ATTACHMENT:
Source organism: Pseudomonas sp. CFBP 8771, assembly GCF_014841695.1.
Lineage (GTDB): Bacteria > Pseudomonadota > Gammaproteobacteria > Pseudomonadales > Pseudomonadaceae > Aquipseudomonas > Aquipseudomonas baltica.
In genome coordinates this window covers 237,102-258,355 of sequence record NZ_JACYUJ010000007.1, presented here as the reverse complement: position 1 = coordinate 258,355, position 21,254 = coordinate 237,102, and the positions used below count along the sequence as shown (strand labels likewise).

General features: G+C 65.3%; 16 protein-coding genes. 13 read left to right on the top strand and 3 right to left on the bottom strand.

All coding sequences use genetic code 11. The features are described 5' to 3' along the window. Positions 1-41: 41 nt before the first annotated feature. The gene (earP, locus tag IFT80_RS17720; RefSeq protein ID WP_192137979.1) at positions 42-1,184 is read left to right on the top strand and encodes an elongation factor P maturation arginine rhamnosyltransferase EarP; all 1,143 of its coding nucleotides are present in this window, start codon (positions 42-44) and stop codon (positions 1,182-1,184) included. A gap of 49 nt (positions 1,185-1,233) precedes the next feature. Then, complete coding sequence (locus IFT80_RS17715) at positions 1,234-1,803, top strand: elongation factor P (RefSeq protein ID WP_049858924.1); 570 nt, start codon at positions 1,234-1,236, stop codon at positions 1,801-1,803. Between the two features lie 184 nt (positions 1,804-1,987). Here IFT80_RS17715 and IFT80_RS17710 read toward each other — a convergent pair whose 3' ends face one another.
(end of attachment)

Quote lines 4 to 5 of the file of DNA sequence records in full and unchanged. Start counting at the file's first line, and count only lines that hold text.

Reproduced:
General features: G+C 65.3%; 16 protein-coding genes. 13 read left to right on the top strand and 3 right to left on the bottom strand.

All coding sequences use genetic code 11. The features are described 5' to 3' along the window. Positions 1-41: 41 nt before the first annotated feature. The gene (earP, locus tag IFT80_RS17720; RefSeq protein ID WP_192137979.1) at positions 42-1,184 is read left to right on the top strand and encodes an elongation factor P maturation arginine rhamnosyltransferase EarP; all 1,143 of its coding nucleotides are present in this window, start codon (positions 42-44) and stop codon (positions 1,182-1,184) included. A gap of 49 nt (positions 1,185-1,233) precedes the next feature. Then, complete coding sequence (locus IFT80_RS17715) at positions 1,234-1,803, top strand: elongation factor P (RefSeq protein ID WP_049858924.1); 570 nt, start codon at positions 1,234-1,236, stop codon at positions 1,801-1,803. Between the two features lie 184 nt (positions 1,804-1,987). Here IFT80_RS17715 and IFT80_RS17710 read toward each other — a convergent pair whose 3' ends face one another.